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Should Laws be Taken Literally or in their Spirit?

Please answer the 5 questions in 200-250 words.

The Commerce Clause Begins to Hit the Wall

The powers of Congress are enumerated in Article 1 of the U.S. Constitution. Section Eight, the "commerce clause," reads: "To regulate Commerce with foreign Nations, and among the several States, and with Indian Tribes." The Founding Fathers gave Congress power over interstate commerce, not intrastate commerce: local manufacturing, farming, or sales. They wanted to prevent states from setting up trade barriers and imposing tariffs on out-of-state goods. It thus was meant to be a power primarily to facilitate free trade.

And there it slept for decades. But with the New Deal of the 1930s, regulations went from strength to strength until a free-for-all application of the Commerce Clause permitted an unprecedented federal power grab. Subsequent court decisions interpreted the clause to grant Congress the power to regulate virtually everything that affects interstate commerce.

Now there seems to be some serious second thinking going on. In 1995, the Supreme Court invalidated the Federal Gun-Free School Zones Act, which made it a federal crime to pack a gun to school. What did carrying a gun to school have to do with interstate commerce? The federal attorneys argued that carrying guns sometimes leads to violence, which can affect learning, and hence, the U.S. economy.

The Supremes choked. Chief Justice William Rehnquist wrote: "If we were to accept the Government's arguments, we are hard pressed to posit any activity by an individual that Congress is without power to regulate." The government lost by a vote of 5 to 4.

In December 1997, the 4th Circuit Court of Appeals in Richmond, VA, reversed the 1996 conviction of real estate developer James J. Wilson for filling in some wetlands on his own property.

A jury convicted him under the federal Clean Water Act, which forbids tampering with the "waters of the U.S." He got 21 months in prison and was fined $1 million.

The EPA defined "waters" to include any wetlands, ponds, etc., whose degradation "could affect" interstate commerce. The Circuit Court ruled that the EPA regulation defining "waters" was too broad and therefore invalid. Thus, prairie potholes and vernal pools are really just puddles and not linked to any lakes or streams (and thus to interstate commerce).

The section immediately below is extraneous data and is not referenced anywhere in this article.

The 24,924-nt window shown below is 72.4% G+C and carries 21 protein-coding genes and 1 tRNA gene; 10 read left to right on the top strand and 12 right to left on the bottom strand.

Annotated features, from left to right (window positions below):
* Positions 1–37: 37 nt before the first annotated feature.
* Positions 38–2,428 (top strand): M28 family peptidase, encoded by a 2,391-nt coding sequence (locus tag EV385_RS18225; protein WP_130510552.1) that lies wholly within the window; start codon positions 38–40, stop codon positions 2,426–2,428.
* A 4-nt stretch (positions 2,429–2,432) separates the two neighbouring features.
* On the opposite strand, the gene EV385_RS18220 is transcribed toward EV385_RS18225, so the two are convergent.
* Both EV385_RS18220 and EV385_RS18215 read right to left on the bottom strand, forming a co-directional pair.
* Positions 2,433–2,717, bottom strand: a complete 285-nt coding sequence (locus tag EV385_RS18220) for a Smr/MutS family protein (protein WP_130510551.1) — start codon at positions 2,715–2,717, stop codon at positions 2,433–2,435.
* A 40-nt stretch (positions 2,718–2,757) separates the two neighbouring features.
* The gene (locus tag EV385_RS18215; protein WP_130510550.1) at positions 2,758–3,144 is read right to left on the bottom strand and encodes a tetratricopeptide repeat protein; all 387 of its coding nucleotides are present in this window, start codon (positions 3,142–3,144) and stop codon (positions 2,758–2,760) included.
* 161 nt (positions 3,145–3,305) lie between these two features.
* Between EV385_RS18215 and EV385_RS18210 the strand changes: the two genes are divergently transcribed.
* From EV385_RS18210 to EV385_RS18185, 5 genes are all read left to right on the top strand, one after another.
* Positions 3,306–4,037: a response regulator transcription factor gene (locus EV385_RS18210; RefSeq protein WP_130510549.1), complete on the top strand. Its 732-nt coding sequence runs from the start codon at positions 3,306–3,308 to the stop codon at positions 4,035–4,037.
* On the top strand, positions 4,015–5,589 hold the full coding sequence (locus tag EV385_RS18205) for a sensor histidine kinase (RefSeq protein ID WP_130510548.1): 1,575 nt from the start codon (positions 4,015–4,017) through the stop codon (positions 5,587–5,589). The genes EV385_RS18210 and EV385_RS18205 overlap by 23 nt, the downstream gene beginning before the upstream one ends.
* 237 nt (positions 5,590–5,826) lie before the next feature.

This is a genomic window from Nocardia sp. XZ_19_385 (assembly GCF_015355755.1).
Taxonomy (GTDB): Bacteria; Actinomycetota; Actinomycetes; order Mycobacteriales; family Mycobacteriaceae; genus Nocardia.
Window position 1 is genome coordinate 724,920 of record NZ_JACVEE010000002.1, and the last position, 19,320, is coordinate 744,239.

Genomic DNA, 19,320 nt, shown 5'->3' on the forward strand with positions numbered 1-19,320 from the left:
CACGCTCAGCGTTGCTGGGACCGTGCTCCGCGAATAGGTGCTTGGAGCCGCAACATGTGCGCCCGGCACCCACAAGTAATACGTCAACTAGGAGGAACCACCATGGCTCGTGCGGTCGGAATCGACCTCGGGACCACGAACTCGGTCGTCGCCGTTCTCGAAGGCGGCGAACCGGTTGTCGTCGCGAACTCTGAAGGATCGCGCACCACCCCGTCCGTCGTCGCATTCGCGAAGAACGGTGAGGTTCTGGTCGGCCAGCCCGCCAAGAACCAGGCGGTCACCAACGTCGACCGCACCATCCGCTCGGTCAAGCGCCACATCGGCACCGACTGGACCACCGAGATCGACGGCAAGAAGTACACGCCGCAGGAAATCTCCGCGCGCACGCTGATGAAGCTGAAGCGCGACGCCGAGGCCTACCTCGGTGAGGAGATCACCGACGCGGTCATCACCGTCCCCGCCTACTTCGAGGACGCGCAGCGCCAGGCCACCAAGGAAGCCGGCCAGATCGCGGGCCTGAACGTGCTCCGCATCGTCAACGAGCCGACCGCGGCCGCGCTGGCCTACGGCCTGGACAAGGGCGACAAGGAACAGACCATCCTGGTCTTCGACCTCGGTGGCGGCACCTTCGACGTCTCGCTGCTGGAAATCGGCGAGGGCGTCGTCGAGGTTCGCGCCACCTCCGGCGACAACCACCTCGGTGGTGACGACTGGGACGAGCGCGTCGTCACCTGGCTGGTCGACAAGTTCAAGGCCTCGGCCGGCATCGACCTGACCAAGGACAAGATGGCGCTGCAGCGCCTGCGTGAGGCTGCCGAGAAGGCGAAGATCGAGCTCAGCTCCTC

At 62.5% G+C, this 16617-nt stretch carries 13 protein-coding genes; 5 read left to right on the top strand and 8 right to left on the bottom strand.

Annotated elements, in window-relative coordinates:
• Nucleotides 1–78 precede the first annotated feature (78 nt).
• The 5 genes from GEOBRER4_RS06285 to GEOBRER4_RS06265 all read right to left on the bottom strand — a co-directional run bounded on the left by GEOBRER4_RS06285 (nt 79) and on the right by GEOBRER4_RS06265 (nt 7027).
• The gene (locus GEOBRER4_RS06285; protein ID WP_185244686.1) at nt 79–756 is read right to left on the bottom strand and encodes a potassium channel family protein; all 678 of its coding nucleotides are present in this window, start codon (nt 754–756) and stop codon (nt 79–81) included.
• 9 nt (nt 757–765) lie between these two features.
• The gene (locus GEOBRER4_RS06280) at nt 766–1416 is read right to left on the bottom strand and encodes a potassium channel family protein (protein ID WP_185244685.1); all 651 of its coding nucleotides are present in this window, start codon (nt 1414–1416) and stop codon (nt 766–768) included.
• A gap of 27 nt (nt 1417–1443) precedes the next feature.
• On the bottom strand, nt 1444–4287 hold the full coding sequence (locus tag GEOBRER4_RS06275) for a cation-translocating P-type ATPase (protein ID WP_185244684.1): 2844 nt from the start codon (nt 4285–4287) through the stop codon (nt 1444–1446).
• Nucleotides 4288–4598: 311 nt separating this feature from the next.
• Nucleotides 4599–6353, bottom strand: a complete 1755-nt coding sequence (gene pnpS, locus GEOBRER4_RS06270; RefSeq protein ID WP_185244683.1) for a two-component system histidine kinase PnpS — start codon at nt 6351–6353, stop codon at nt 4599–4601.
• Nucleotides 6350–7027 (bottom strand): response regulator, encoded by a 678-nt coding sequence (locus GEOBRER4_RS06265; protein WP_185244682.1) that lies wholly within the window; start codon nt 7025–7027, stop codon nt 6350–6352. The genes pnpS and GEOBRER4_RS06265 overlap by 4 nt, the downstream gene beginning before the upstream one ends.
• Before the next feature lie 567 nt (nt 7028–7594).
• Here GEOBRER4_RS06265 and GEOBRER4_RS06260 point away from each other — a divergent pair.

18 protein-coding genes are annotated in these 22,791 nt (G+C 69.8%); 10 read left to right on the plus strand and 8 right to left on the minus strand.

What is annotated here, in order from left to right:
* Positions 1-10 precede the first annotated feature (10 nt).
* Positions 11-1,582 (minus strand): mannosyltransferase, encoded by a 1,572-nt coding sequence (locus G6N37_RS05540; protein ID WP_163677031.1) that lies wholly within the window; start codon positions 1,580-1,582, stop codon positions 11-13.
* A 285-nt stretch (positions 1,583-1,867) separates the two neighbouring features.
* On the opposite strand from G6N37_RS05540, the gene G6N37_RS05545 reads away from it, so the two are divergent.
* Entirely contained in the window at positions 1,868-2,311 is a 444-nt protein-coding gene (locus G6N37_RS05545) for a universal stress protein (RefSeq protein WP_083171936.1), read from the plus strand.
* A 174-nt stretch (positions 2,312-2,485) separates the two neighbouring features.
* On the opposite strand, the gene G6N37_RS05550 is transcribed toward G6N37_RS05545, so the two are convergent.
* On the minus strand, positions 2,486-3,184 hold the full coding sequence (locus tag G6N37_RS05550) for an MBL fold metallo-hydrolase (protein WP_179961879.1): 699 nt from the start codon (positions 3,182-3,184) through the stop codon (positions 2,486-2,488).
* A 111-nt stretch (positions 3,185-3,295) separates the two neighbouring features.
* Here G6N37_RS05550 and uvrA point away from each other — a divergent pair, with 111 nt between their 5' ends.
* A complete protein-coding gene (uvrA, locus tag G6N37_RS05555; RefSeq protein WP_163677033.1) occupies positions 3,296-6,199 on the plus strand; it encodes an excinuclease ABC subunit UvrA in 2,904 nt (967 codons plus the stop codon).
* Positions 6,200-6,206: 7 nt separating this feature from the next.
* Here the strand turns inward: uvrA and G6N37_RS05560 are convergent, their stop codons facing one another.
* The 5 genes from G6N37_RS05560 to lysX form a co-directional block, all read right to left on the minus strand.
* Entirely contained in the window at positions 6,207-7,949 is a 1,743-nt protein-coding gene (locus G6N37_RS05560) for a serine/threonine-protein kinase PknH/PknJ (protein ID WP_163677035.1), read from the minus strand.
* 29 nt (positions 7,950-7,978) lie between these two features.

On May 15, 2000, the Supreme Court in a 5-4 ruling on U.S. v. Morrison invalidated a key section of the 1994 Violence Against Women Act (VAWA). This law allowed a victim of rape or other violence "motivated by gender" to sue the perpetrator for civil damages in federal court for violating her civil rights. What is the reasoning to tie rape to interstate commerce? Plaintiff lawyers stated that violence against women and fear of violence reduced women's productivity and mobility as employees. Also, women commonly lose their jobs after being so injured, it was argued. The Supreme Court disagreed.

Sources: Brigid McMenamin, "Drawing a Line in the Sand," Forbes, March 9, 1998, pp. 100-101; and Wendy McElroy, "Does Rape Violate the Commerce Clause?" from Ideas on Liberty (Washington: Foundation for Economic Education, October 2000), and, the Web site of The Independent Institute, a conservative think tank.

PLEASE ANSWER THE 5 QUESTIONS IN 200-250 WORDS: (combined total word count maxium is 250)

1. Do these examples have anything to do with inalienable rights?
2. Do these three cases represent a government failure?
3. Do you think the government attorneys did a cost/benefit analysis before they took their action? What costs and benefits would they weigh?
4. How do you think public-policy economists would view these decisions?
5. Do you think it is time that courts continue to chip away at the Commerce Clause?

Solution Preview

The frank answer here is yes they do. If I fill up a puddle in my backyard, the government has no business intervening given that my action does not lead to some other social repercussions. No government has the right to punish me for that. In case of carrying gun to the school it may be a moral issue with most people, and I think the state has a right to bar that, but definitely not in the name of interstate commerce! Same with rape. Howsoever heinous the crime is, it has nothing to do with interstate commerce!

The three cases definitely represent failures ...